Abstract P180: Cardiopulmonary Resuscitation With Military Anti-Shock Trousers in Emergency Department for Out-of-Hospital Cardiac Arrest: A 4-Month Randomized Pilot Study
Background: Recent experimental studies demonstrated that sustained abdominal compression during cardiopulomary resuscitation (CPR) significantly raised coronary perfusion pressure as a reliable predictor of success in CPR. If the more patients could be achieved the successful restoration of spontaneous circulation (ROSC), the more chances of the therapeutic hypothermia would be given to patients with out-of-hospital cardiac arrest (OHCA). The aim of this study was to evaluate that CPR with military anti-shock trousers (MAST) in emergency departments (EDs) for patients with OHCA could improve the short-term outcomes.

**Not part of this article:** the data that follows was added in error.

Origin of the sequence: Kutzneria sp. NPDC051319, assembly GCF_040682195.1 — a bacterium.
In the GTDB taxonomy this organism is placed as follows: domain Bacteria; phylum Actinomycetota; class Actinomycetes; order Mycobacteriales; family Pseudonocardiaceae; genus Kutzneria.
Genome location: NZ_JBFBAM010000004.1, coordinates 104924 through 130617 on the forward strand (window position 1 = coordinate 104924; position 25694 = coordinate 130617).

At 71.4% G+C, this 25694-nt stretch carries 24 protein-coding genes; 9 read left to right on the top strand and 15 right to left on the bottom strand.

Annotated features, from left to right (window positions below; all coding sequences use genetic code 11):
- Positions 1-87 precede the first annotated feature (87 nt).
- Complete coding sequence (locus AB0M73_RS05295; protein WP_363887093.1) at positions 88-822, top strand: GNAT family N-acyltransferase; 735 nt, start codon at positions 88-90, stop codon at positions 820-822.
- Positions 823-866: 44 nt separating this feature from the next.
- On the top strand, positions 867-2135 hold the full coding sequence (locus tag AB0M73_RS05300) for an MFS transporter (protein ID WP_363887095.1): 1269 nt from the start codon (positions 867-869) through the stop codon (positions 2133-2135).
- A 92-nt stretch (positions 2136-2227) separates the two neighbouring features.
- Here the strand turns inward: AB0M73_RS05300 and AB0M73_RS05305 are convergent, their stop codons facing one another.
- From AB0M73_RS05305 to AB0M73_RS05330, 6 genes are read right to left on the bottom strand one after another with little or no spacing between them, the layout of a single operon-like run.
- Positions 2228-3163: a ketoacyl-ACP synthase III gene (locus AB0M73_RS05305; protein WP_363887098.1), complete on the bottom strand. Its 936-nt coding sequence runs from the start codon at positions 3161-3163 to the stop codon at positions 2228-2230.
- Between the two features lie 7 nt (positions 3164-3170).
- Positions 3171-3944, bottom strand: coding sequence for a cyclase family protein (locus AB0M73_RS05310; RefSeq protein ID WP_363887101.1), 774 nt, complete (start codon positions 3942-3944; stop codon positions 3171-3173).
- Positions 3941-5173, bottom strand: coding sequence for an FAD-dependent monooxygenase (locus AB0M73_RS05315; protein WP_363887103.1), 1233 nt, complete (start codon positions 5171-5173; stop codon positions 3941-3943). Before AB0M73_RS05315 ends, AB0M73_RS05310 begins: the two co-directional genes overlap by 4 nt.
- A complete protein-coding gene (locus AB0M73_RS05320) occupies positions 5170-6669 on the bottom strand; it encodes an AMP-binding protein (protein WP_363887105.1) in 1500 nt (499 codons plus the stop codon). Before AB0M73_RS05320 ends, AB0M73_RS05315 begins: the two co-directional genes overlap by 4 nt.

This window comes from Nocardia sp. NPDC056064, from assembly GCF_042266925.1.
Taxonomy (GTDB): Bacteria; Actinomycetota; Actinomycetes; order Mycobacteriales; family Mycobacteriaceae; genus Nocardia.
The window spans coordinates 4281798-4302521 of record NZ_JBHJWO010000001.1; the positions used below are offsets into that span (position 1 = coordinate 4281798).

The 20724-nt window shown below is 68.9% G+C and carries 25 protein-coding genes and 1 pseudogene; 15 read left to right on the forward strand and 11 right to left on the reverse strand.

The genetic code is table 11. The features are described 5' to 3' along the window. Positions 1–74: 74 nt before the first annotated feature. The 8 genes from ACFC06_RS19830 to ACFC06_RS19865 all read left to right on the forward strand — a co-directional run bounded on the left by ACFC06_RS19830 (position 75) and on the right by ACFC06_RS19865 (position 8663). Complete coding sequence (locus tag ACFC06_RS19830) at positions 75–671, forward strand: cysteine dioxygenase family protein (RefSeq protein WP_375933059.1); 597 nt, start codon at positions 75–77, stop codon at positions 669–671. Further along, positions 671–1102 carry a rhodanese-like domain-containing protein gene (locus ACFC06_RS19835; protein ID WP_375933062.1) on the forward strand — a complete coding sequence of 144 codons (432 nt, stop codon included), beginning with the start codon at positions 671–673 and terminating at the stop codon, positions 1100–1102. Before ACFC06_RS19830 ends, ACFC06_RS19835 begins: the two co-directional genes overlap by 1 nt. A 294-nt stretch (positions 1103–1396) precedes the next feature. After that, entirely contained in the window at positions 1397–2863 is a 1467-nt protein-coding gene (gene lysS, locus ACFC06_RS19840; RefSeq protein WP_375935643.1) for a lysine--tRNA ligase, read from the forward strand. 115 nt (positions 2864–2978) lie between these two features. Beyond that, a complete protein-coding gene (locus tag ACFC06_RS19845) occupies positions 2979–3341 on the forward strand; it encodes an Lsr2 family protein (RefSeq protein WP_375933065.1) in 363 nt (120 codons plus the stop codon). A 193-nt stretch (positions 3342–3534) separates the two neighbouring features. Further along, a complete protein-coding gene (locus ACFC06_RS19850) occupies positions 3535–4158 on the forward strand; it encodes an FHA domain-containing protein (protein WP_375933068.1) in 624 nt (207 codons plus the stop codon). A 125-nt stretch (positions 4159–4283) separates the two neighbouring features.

Methods: We conducted a pilot parallel-design randomized trial in three academic hospitals from June to October 2008. We randomly assigned adults who had had a non-traumatic OHCA to receive CPR with MAST (M-CPR) or conventional CPR (C-CPR) immediately after the arrival of ED. Each of CPR was performed based on the current CPR guidelines. The Primary end point was sustained ROSC, and the secondary end point was 24-hour survival.
Results: Among 64 patients, 33 were assigned to receive C-CPR and 31 to receive M-CPR. There were no significant differences in the baseline characteristics between the two groups. M-CPR was associated with significantly higher rates of sustained ROSC (61.3% vs. 30.3% in the C-CPR group; P=0.013). The rates of 24-hour survival in the M-CPR group was higher than that in the M-CPR group, however, it was not significantly different (29.0% vs. 12.1%; P=0.124).
Conclusion: Cardiopulmonary resuscitation with MAST in emergency departments for adults who had had an OHCA, was associated with significantly higher rates of sustained ROSC than the conventional CPR.